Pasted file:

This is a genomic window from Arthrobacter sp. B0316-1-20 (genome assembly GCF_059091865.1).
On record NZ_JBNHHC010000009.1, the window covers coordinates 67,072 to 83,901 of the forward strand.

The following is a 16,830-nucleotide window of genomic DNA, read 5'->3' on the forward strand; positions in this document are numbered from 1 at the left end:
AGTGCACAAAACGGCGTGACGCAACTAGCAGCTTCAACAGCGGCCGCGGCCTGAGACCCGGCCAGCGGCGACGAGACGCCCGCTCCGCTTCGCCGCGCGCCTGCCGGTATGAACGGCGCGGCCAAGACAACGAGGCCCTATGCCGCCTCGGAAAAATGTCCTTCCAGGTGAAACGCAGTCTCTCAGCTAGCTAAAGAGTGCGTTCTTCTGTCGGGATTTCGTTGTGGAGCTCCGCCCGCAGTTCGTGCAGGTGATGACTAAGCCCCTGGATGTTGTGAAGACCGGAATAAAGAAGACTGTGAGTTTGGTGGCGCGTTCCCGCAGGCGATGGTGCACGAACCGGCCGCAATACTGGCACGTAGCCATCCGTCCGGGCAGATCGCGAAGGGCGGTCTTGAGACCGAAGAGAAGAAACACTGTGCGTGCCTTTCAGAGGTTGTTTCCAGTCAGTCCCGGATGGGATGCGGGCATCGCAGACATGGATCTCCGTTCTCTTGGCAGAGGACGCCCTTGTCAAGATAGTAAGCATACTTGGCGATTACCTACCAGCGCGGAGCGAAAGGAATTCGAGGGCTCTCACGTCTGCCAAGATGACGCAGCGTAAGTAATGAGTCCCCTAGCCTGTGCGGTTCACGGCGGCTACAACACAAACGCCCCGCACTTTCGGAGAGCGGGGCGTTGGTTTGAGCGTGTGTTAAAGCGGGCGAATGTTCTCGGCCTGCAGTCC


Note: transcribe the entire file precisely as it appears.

This is a genomic window from Arthrobacter sp. B0316-1-20 (genome assembly GCF_059091865.1).
On record NZ_JBNHHC010000009.1, the window covers coordinates 67,072 to 83,901 of the forward strand.

The following is a 16,830-nucleotide window of genomic DNA, read 5'->3' on the forward strand; positions in this document are numbered from 1 at the left end:
AGTGCACAAAACGGCGTGACGCAACTAGCAGCTTCAACAGCGGCCGCGGCCTGAGACCCGGCCAGCGGCGACGAGACGCCCGCTCCGCTTCGCCGCGCGCCTGCCGGTATGAACGGCGCGGCCAAGACAACGAGGCCCTATGCCGCCTCGGAAAAATGTCCTTCCAGGTGAAACGCAGTCTCTCAGCTAGCTAAAGAGTGCGTTCTTCTGTCGGGATTTCGTTGTGGAGCTCCGCCCGCAGTTCGTGCAGGTGATGACTAAGCCCCTGGATGTTGTGAAGACCGGAATAAAGAAGACTGTGAGTTTGGTGGCGCGTTCCCGCAGGCGATGGTGCACGAACCGGCCGCAATACTGGCACGTAGCCATCCGTCCGGGCAGATCGCGAAGGGCGGTCTTGAGACCGAAGAGAAGAAACACTGTGCGTGCCTTTCAGAGGTTGTTTCCAGTCAGTCCCGGATGGGATGCGGGCATCGCAGACATGGATCTCCGTTCTCTTGGCAGAGGACGCCCTTGTCAAGATAGTAAGCATACTTGGCGATTACCTACCAGCGCGGAGCGAAAGGAATTCGAGGGCTCTCACGTCTGCCAAGATGACGCAGCGTAAGTAATGAGTCCCCTAGCCTGTGCGGTTCACGGCGGCTACAACACAAACGCCCCGCACTTTCGGAGAGCGGGGCGTTGGTTTGAGCGTGTGTTAAAGCGGGCGAATGTTCTCGGCCTGCAGTCC